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Former Aledo football star reacts to students using social media to auction off Black classmates: 'My heart was in tears'

A group of ninth-graders has since been disciplined within Aledo ISD. On Monday, parents found flyers advertising fake slave auctions in neighborhoods and schools.

ALEDO, Texas — A former star athlete that was the author of many cheers on Friday nights in Aledo, is heartbroken as the school district confronts two disturbing incidents of racism. 

Last week, a Snapchat group labeled ‘(racial slur) Auction’ and created by 9th graders that pretended to auction off black classmates became public. 

The district says it has disciplined a small group of ninth-graders who were involved. Yet, this week parents found flyers advertising a fake slave auction around neighborhoods and schools. 

The two incidents headlined a school board meeting earlier this week, where around 200 people attended. Parents and students shared their stories of racism within the district and called for reform in leadership and district policies. 

Ryan Newsome was at that meeting. For years, he scored touchdowns on the football field for the Aledo Bearcats. He helped the team secure two state championships and later played for the University of Texas and Arizona State University. 

Credit: Ryan Newsome
Ryan Newsome catches a pass and gains yards while playing against Highland Park.

He's now focusing on being a pastor in the D-FW area. 

"I heard the stories about people's experiences, and I was like...what's going on here?" said Newsome.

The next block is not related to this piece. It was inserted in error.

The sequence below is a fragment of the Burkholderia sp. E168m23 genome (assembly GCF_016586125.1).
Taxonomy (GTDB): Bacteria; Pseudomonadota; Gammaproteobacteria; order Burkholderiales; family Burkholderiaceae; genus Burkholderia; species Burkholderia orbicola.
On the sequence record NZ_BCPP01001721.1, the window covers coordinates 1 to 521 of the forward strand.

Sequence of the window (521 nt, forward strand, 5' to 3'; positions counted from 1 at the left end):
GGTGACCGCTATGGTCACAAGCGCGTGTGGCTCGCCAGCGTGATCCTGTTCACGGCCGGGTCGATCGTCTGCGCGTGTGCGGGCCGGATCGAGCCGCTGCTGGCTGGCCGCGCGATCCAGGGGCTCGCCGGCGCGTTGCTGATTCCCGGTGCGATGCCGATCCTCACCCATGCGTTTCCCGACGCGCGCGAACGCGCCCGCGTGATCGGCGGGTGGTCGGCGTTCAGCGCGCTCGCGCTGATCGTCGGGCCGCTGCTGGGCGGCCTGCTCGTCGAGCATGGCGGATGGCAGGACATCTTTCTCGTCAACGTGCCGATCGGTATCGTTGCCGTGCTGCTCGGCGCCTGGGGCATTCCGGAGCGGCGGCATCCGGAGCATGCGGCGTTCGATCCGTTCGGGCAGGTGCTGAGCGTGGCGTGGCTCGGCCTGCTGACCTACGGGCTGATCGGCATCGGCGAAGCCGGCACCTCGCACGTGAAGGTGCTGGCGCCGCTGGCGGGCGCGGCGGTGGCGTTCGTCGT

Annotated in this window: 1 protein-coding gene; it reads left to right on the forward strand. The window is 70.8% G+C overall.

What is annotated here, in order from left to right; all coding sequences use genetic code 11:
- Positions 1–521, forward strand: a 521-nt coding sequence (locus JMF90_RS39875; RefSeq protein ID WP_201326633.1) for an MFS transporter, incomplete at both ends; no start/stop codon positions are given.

Newsome consoled and spoke with one of the Black students, Christopher Johnson, who was mentioned in the Snapchat auction.  

Johnson’s family and others were upset that when the Snapchat group became public, the district initially told parents it was a cyberbullying incident and didn’t call it an incident of racism.

Newsome told WFAA he was disheartened to learn of so many students dealing with moments of discrimination. 

"My heart was just in tears," Newsome said. "It's nothing new under the sun. It doesn't matter what time period you're talking about; racism just looks different now." 

However, Newsome was at the receiving end of discrimination last summer for bringing a Black Lives Matter march to the town. 

He helped organize the event with two other former athletes, Brittney and Danielle Trought, who were star track athletes for the Bearcats and continued their sporting careers at Texas Christian University and University of Texas at El Paso.  

But some didn't want that march to happen.  

"I started receiving death threats on social media," Newsome said. "People were posting addresses of our homes." 

Yet, Newsome said there was great support behind that march. Something that gave him confidence in an affluent community with a population that is less than 1% African-American. 

"When you're faced with opposition like that, you also see people pulling together," Newsome said. "We saw that." 

Credit: Ryan Newsome
Ryan Newsome's football roster photo from Arizona State University.

Newsome told WFAA that the fact there are very few people who look like him in Aledo has lead to encounters where people have made assumptions about him or ignorantly commented about racial issues. 

Yet, he said he's not painting the entire community of Aledo with a bad brush. 

He said he just wants the city to listen to its students of color and cheer for them much as many did for him on the gridiron. 

"I'm proud of the steps we've taken, but at the same time, we have some issues to address," said Newsome. 

Superintendent Susan Bohn started Monday’s meeting saying the district is planning to reinforce the discipline for racial misconduct with staff, form a trustee listening group, and provide training for parents.

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